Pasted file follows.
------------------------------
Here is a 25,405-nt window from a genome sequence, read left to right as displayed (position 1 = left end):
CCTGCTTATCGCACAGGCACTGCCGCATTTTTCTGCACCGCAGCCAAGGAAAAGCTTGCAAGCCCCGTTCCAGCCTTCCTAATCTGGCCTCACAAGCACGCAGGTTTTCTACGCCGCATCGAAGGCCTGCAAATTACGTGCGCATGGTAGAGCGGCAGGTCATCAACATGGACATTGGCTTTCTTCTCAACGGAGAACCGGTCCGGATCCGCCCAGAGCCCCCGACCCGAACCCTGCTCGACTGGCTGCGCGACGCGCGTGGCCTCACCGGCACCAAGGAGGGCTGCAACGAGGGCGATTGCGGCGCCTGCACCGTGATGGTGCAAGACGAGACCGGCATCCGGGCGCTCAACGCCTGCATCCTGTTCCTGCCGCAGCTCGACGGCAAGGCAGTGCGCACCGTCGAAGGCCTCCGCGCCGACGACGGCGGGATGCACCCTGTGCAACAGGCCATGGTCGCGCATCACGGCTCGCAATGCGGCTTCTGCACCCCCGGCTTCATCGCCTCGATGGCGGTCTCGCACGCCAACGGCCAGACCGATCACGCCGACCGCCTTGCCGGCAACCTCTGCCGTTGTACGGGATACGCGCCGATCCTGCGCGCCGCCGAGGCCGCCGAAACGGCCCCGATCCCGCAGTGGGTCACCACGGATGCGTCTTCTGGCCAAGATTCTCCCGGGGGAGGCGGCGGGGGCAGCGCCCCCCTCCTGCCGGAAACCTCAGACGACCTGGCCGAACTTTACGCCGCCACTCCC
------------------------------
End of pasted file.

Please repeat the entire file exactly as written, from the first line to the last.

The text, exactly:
Here is a 25,405-nt window from a genome sequence, read left to right as displayed (position 1 = left end):
CCTGCTTATCGCACAGGCACTGCCGCATTTTTCTGCACCGCAGCCAAGGAAAAGCTTGCAAGCCCCGTTCCAGCCTTCCTAATCTGGCCTCACAAGCACGCAGGTTTTCTACGCCGCATCGAAGGCCTGCAAATTACGTGCGCATGGTAGAGCGGCAGGTCATCAACATGGACATTGGCTTTCTTCTCAACGGAGAACCGGTCCGGATCCGCCCAGAGCCCCCGACCCGAACCCTGCTCGACTGGCTGCGCGACGCGCGTGGCCTCACCGGCACCAAGGAGGGCTGCAACGAGGGCGATTGCGGCGCCTGCACCGTGATGGTGCAAGACGAGACCGGCATCCGGGCGCTCAACGCCTGCATCCTGTTCCTGCCGCAGCTCGACGGCAAGGCAGTGCGCACCGTCGAAGGCCTCCGCGCCGACGACGGCGGGATGCACCCTGTGCAACAGGCCATGGTCGCGCATCACGGCTCGCAATGCGGCTTCTGCACCCCCGGCTTCATCGCCTCGATGGCGGTCTCGCACGCCAACGGCCAGACCGATCACGCCGACCGCCTTGCCGGCAACCTCTGCCGTTGTACGGGATACGCGCCGATCCTGCGCGCCGCCGAGGCCGCCGAAACGGCCCCGATCCCGCAGTGGGTCACCACGGATGCGTCTTCTGGCCAAGATTCTCCCGGGGGAGGCGGCGGGGGCAGCGCCCCCCTCCTGCCGGAAACCTCAGACGACCTGGCCGAACTTTACGCCGCCACTCCC